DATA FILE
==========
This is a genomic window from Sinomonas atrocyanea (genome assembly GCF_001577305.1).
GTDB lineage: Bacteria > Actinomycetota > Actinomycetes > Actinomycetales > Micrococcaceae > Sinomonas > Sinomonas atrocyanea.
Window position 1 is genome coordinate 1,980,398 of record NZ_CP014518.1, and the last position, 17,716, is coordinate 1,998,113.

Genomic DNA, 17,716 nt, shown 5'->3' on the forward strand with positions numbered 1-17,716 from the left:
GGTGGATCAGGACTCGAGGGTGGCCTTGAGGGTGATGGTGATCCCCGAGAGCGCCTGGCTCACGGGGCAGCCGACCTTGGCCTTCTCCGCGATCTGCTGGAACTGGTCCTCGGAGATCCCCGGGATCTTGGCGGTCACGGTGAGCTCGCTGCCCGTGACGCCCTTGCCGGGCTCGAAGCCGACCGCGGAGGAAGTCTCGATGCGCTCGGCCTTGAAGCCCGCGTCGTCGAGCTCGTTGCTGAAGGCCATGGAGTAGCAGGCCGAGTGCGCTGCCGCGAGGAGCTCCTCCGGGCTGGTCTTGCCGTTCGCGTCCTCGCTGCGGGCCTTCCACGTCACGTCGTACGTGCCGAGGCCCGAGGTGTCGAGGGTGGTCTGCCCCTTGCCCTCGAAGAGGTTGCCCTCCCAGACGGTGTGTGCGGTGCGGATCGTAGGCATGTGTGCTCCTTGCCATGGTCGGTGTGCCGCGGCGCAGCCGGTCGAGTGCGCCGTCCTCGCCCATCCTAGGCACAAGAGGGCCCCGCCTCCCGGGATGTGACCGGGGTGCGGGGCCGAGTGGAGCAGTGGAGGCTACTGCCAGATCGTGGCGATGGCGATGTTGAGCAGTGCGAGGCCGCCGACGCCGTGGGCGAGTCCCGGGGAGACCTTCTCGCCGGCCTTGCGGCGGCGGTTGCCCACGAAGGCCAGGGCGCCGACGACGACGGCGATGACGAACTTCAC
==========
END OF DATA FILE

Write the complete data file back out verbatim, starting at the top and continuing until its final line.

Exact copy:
This is a genomic window from Sinomonas atrocyanea (genome assembly GCF_001577305.1).
GTDB lineage: Bacteria > Actinomycetota > Actinomycetes > Actinomycetales > Micrococcaceae > Sinomonas > Sinomonas atrocyanea.
Window position 1 is genome coordinate 1,980,398 of record NZ_CP014518.1, and the last position, 17,716, is coordinate 1,998,113.

Genomic DNA, 17,716 nt, shown 5'->3' on the forward strand with positions numbered 1-17,716 from the left:
GGTGGATCAGGACTCGAGGGTGGCCTTGAGGGTGATGGTGATCCCCGAGAGCGCCTGGCTCACGGGGCAGCCGACCTTGGCCTTCTCCGCGATCTGCTGGAACTGGTCCTCGGAGATCCCCGGGATCTTGGCGGTCACGGTGAGCTCGCTGCCCGTGACGCCCTTGCCGGGCTCGAAGCCGACCGCGGAGGAAGTCTCGATGCGCTCGGCCTTGAAGCCCGCGTCGTCGAGCTCGTTGCTGAAGGCCATGGAGTAGCAGGCCGAGTGCGCTGCCGCGAGGAGCTCCTCCGGGCTGGTCTTGCCGTTCGCGTCCTCGCTGCGGGCCTTCCACGTCACGTCGTACGTGCCGAGGCCCGAGGTGTCGAGGGTGGTCTGCCCCTTGCCCTCGAAGAGGTTGCCCTCCCAGACGGTGTGTGCGGTGCGGATCGTAGGCATGTGTGCTCCTTGCCATGGTCGGTGTGCCGCGGCGCAGCCGGTCGAGTGCGCCGTCCTCGCCCATCCTAGGCACAAGAGGGCCCCGCCTCCCGGGATGTGACCGGGGTGCGGGGCCGAGTGGAGCAGTGGAGGCTACTGCCAGATCGTGGCGATGGCGATGTTGAGCAGTGCGAGGCCGCCGACGCCGTGGGCGAGTCCCGGGGAGACCTTCTCGCCGGCCTTGCGGCGGCGGTTGCCCACGAAGGCCAGGGCGCCGACGACGACGGCGATGACGAACTTCAC